December 10, 2023

Emotional eating is a big issue for a lot of people and I have written a lot about it before. Here is an article from MSNBC in whihc nutritionist Joy Bauer tells us exactly what you can do to at least curb your emotional eating.

If you find yourself regularly eating in response to emotions, try to break the habit with some of my strategies below.

Learn to recognize your hunger

Before you automatically pop something into your mouth.  Rate your hunger on a scale of 1 to 5, 1 being ravenous and 5 being full. Make every effort to avoid eating when you’re a 4 or a 5. Alos do not eat until you are full but instead eat only until you are satisfied.

Find alternatives to eating

Prepare a list of activities that are personally appealing and handy. Perhaps go for a walk, call a friend, listen to nostalgic music (anything that brings you back to a happy time), take a hot shower or bath, clean your house, polish your nails, surf the Internet, schedule outstanding appointments, watch something on TiVo, clean your purse, organize your closet, look through a photo album, etc.

Keep a food journal

Logging your food will help to identify your toughest timeframes. It will also make you accountable, so perhaps you’ll be less apt to reach for unnecessary food. A fitness journal is the first step to taking bakc your eating and exercising so that you are accountable and make better decisions.

Three-food interference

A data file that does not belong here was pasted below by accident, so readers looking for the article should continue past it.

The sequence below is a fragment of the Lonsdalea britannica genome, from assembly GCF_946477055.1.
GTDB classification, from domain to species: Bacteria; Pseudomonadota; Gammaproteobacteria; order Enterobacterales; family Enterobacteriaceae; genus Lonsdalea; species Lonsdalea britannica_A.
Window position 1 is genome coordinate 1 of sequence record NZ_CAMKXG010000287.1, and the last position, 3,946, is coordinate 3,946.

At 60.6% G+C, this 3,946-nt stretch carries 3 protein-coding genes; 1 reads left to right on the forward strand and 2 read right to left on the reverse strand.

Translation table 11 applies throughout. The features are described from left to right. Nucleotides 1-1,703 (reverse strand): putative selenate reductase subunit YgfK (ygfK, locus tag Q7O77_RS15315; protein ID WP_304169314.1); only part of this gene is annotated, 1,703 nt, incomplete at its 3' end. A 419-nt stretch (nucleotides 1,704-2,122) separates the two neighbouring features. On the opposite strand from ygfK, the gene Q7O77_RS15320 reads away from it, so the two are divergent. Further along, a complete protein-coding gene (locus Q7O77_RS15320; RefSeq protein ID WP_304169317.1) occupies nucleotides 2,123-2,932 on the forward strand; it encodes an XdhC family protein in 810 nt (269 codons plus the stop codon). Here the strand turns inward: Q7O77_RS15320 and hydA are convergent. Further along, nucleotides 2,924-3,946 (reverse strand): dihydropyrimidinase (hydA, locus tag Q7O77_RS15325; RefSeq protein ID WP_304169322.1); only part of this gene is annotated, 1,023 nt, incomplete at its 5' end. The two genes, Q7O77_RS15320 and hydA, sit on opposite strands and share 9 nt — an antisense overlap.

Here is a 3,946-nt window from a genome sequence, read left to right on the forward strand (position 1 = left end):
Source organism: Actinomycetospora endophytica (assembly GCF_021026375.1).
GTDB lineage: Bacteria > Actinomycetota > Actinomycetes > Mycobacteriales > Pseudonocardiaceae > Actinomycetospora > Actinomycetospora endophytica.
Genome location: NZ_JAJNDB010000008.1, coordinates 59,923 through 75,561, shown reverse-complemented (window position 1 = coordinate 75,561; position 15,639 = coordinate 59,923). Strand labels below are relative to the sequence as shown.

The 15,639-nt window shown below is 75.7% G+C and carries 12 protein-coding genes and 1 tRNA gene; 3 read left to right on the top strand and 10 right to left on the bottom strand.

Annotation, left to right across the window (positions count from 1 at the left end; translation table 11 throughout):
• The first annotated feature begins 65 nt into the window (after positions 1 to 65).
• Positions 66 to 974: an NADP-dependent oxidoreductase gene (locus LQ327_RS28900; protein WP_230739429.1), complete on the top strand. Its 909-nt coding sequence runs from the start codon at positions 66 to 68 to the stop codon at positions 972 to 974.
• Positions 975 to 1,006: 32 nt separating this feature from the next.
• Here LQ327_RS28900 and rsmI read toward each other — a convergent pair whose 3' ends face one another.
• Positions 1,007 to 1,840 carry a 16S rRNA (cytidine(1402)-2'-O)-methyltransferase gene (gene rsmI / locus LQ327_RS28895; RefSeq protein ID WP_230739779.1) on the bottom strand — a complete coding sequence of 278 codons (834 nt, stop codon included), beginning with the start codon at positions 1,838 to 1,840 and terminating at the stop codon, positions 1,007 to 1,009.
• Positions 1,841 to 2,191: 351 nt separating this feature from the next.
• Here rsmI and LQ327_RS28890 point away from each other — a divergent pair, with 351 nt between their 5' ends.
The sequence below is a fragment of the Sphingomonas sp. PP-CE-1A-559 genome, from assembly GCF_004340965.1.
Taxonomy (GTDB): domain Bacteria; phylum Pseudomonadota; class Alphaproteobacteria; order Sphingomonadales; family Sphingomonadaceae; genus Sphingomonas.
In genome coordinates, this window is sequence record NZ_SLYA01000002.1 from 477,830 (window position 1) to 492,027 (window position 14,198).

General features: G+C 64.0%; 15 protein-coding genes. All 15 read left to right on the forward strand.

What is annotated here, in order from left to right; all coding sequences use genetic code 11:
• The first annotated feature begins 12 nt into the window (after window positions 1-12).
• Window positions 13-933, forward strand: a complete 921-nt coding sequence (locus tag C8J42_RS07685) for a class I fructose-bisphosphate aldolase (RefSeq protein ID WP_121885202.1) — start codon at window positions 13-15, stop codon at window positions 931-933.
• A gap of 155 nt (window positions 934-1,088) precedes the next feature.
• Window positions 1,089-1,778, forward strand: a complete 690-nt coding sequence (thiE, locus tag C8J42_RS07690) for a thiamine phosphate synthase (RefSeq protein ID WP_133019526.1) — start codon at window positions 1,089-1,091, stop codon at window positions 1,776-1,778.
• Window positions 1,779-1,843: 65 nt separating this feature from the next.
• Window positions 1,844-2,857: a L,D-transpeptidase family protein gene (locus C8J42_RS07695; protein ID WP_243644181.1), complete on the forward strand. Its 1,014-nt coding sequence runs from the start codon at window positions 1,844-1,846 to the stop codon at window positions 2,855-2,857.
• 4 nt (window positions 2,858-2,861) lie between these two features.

Make the commitment to first eat three specific healthy foods before starting on comfort foods (i.e., an apple, handful of baby carrots and a nonfat yogurt). If after that, you still want to continue with your comfort foods, give yourself permission. However, most of the time, the three foods are enough to stop you from moving on.

Exercise regularly

Daily exercise relieves stress and puts you in a positive mindset, which provides greater strength to pass on the unhealthy fare.  Exercise will raise your metabolism as well as giving yourself another outlet to your emotions.

Get enough sleep

Research shows that sleep deprivation can increase hunger by decreasing leptin levels, the appetite-regulating hormone that signals fullness. Furthermore, with adequate sleep, you’ll be less tired and have more resolve to fight off the urge to grab foods for comfort.

In looking at this list I think that you can break down all of your emotional eating to being in control of putting things in your mouth. By control I mean that you make a deliberate action to eat for sustenance and not to make you feel better.

2 thoughts on “How to stop emotional eating

  1. Great tips! I have a bad habit of eating whenever I’m bored, which may be a little different from emotional eating. Still, it takes a lot of self-control to walk pass the chips, cookies, ice cream, soda, etc.

  2. nice tips! another thing we must have is willpower. Those tips are simple action, but if we don’t have great willpower, still we will fail.

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